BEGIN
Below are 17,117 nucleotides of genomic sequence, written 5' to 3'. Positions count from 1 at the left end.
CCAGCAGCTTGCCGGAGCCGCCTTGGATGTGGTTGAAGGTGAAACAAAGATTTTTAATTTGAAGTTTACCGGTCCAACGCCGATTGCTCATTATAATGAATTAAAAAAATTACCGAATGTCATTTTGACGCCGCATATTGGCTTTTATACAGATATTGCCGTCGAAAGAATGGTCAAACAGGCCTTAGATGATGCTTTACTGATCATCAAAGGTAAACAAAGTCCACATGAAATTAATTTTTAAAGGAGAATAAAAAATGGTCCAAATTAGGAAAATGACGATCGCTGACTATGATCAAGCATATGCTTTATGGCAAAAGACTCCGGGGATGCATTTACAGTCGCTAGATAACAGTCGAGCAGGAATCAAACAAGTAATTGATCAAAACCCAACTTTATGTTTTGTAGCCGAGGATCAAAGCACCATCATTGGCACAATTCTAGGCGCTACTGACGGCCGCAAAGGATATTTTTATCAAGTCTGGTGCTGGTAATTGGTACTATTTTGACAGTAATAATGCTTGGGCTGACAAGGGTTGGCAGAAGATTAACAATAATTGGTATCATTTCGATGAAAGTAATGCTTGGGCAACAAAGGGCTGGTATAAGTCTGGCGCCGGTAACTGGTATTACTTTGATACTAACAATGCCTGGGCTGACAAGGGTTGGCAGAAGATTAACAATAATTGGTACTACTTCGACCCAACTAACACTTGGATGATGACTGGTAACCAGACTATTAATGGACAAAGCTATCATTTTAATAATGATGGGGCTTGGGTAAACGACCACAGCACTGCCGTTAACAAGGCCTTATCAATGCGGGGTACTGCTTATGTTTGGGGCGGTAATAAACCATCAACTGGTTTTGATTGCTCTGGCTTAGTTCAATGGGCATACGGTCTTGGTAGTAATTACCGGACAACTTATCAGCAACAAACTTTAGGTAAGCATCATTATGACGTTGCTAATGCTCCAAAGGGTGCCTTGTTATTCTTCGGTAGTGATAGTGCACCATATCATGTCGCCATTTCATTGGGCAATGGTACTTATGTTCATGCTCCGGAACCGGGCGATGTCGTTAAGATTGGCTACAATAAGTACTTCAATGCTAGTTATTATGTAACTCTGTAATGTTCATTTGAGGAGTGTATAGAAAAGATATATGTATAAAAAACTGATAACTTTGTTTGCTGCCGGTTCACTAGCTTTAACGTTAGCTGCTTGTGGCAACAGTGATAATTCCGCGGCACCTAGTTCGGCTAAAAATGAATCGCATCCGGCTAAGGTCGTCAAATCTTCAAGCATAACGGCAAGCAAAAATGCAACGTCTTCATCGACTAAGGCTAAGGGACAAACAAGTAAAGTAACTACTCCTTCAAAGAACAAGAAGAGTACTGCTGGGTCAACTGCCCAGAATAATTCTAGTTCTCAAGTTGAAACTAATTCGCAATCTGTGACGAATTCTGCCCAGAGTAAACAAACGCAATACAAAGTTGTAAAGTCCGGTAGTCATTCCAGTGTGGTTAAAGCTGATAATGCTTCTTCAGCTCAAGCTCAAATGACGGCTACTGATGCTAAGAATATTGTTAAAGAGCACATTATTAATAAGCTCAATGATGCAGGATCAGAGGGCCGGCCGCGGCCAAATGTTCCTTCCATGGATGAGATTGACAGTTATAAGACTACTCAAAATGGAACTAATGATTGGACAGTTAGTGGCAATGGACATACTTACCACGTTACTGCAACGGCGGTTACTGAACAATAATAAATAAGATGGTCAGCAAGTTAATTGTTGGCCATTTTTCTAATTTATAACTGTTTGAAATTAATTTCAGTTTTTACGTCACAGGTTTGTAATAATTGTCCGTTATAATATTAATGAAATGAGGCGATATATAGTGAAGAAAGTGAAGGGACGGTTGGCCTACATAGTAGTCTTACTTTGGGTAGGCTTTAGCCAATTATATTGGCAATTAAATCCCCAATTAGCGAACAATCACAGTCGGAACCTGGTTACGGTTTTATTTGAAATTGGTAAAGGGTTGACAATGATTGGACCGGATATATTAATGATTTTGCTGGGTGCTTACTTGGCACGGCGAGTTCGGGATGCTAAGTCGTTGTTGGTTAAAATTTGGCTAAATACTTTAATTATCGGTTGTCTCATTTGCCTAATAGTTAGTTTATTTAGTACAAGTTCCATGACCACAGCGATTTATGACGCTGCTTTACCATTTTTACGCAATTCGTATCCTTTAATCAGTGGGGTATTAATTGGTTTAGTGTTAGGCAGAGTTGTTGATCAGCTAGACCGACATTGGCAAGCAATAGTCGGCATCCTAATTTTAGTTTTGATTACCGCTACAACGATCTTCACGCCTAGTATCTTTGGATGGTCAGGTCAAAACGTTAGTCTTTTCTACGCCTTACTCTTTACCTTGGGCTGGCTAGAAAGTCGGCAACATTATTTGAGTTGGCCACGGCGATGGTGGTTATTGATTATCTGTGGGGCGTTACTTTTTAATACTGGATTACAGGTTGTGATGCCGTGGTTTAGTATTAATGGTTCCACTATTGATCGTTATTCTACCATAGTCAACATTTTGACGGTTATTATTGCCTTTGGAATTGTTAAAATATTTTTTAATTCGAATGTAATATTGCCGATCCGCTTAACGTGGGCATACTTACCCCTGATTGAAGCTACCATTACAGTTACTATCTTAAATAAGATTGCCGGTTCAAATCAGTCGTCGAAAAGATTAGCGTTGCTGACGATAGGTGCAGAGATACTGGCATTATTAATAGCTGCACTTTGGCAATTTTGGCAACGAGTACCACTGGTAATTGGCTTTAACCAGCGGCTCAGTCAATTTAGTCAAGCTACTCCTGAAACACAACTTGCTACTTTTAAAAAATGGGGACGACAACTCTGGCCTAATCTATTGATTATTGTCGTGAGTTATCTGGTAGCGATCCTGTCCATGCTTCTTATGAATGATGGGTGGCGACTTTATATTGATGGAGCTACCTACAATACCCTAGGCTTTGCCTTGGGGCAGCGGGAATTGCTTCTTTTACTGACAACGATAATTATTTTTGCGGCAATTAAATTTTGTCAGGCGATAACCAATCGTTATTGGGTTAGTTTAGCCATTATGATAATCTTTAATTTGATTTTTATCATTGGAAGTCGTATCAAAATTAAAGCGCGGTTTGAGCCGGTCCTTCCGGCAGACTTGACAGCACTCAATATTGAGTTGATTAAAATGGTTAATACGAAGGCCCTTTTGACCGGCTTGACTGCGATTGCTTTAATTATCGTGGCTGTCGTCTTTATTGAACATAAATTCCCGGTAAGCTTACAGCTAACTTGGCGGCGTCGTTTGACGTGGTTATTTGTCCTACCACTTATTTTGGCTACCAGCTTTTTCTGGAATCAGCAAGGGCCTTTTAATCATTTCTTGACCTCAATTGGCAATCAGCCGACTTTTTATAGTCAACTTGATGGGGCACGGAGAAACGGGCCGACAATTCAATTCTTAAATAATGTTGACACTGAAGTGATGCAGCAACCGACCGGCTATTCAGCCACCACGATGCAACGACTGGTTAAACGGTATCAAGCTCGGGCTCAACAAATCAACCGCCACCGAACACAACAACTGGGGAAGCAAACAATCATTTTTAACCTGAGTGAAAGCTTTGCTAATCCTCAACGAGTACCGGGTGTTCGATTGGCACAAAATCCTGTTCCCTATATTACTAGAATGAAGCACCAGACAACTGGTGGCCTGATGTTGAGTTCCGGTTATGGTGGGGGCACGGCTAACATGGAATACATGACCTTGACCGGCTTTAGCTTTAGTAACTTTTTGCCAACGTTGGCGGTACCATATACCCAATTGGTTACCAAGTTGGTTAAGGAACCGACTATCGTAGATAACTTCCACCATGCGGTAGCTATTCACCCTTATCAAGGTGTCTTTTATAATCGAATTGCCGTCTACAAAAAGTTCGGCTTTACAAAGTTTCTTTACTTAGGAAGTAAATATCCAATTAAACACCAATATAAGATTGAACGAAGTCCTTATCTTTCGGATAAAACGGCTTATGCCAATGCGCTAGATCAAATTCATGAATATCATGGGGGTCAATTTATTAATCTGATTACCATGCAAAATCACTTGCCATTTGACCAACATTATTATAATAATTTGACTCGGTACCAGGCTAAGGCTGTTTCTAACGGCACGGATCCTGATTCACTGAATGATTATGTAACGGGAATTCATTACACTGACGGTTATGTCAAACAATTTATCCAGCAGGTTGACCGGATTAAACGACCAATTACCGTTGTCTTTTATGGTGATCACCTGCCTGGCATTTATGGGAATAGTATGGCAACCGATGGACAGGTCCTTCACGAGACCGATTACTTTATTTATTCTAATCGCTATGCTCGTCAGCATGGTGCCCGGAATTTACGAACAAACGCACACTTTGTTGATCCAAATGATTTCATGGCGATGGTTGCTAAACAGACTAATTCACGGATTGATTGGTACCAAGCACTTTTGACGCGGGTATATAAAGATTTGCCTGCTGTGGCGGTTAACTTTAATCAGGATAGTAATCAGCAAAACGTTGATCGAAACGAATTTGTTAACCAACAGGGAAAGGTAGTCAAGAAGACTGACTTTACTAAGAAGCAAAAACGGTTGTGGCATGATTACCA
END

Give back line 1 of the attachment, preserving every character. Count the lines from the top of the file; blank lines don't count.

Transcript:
Below are 17,117 nucleotides of genomic sequence, written 5' to 3'. Positions count from 1 at the left end.